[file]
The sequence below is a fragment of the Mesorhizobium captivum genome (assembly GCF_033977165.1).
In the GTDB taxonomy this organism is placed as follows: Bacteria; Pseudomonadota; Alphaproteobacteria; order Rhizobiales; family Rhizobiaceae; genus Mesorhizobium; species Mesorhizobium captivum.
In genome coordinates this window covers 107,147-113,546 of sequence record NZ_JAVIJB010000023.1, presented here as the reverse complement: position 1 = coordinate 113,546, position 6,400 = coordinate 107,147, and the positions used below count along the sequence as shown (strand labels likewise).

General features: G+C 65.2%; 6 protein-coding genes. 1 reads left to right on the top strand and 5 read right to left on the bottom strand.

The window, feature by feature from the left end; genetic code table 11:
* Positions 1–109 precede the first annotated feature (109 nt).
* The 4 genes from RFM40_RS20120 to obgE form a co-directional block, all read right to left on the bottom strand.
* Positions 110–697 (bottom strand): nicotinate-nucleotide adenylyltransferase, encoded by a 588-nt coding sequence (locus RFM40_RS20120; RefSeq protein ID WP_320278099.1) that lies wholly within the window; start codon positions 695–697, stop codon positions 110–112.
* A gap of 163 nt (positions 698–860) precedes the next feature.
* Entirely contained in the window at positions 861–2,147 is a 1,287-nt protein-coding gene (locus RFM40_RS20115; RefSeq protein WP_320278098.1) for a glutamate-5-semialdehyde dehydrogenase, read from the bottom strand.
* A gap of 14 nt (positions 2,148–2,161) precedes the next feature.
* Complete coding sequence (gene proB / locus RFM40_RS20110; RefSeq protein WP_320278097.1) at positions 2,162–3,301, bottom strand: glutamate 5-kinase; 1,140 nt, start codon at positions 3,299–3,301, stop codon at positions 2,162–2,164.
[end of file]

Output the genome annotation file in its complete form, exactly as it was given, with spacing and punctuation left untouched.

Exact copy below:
The sequence below is a fragment of the Mesorhizobium captivum genome (assembly GCF_033977165.1).
In the GTDB taxonomy this organism is placed as follows: Bacteria; Pseudomonadota; Alphaproteobacteria; order Rhizobiales; family Rhizobiaceae; genus Mesorhizobium; species Mesorhizobium captivum.
In genome coordinates this window covers 107,147-113,546 of sequence record NZ_JAVIJB010000023.1, presented here as the reverse complement: position 1 = coordinate 113,546, position 6,400 = coordinate 107,147, and the positions used below count along the sequence as shown (strand labels likewise).

General features: G+C 65.2%; 6 protein-coding genes. 1 reads left to right on the top strand and 5 read right to left on the bottom strand.

The window, feature by feature from the left end; genetic code table 11:
* Positions 1–109 precede the first annotated feature (109 nt).
* The 4 genes from RFM40_RS20120 to obgE form a co-directional block, all read right to left on the bottom strand.
* Positions 110–697 (bottom strand): nicotinate-nucleotide adenylyltransferase, encoded by a 588-nt coding sequence (locus RFM40_RS20120; RefSeq protein ID WP_320278099.1) that lies wholly within the window; start codon positions 695–697, stop codon positions 110–112.
* A gap of 163 nt (positions 698–860) precedes the next feature.
* Entirely contained in the window at positions 861–2,147 is a 1,287-nt protein-coding gene (locus RFM40_RS20115; RefSeq protein WP_320278098.1) for a glutamate-5-semialdehyde dehydrogenase, read from the bottom strand.
* A gap of 14 nt (positions 2,148–2,161) precedes the next feature.
* Complete coding sequence (gene proB / locus RFM40_RS20110; RefSeq protein WP_320278097.1) at positions 2,162–3,301, bottom strand: glutamate 5-kinase; 1,140 nt, start codon at positions 3,299–3,301, stop codon at positions 2,162–2,164.